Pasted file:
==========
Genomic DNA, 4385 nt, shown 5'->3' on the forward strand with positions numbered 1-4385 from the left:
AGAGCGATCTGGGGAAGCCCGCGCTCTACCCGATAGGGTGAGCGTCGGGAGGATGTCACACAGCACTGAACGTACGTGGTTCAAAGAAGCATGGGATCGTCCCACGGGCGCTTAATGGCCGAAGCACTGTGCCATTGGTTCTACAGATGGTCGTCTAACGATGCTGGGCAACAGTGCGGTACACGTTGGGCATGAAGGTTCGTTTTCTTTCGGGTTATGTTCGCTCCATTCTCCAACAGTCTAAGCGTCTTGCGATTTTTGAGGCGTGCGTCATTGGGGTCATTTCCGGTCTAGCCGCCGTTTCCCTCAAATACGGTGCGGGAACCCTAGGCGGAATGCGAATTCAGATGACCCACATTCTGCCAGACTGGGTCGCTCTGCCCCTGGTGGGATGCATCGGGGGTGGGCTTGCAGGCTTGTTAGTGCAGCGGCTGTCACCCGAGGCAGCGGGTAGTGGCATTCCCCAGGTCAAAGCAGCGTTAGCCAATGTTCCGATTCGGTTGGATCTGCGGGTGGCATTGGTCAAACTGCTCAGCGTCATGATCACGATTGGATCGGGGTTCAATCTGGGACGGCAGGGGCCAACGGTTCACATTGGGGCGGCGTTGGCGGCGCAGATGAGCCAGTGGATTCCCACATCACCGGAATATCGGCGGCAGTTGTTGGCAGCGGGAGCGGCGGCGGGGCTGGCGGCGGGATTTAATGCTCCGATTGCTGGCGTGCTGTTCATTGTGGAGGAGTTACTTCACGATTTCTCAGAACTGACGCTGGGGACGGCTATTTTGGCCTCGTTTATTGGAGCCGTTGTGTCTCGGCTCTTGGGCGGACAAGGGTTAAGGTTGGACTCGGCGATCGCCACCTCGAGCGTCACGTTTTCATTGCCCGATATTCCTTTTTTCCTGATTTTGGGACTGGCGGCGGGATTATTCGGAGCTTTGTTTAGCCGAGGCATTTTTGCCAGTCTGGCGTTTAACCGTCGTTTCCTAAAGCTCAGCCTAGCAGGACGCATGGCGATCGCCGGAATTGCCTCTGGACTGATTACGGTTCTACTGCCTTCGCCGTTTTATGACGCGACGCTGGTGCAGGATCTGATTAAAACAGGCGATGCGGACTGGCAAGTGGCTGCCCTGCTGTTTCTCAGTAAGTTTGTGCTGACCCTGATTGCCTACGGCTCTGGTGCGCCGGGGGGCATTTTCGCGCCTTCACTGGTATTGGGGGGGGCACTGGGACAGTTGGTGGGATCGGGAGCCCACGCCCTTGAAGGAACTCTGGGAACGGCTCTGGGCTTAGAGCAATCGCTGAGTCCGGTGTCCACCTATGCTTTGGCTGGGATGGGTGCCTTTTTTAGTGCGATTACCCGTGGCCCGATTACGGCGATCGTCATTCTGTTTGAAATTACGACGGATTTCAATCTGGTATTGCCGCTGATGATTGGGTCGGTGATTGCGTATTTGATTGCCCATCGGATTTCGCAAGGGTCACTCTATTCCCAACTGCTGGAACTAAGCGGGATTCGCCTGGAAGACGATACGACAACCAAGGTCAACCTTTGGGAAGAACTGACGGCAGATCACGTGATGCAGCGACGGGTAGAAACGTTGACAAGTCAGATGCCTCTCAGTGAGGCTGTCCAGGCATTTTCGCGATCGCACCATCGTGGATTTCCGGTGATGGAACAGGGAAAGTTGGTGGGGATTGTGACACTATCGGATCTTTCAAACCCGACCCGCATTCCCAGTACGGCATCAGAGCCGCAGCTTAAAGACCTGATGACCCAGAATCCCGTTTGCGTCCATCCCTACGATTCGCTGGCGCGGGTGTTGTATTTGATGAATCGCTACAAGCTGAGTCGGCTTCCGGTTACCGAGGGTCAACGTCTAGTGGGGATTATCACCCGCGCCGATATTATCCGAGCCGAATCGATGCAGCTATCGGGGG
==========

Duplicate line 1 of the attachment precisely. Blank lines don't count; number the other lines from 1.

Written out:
Genomic DNA, 4385 nt, shown 5'->3' on the forward strand with positions numbered 1-4385 from the left: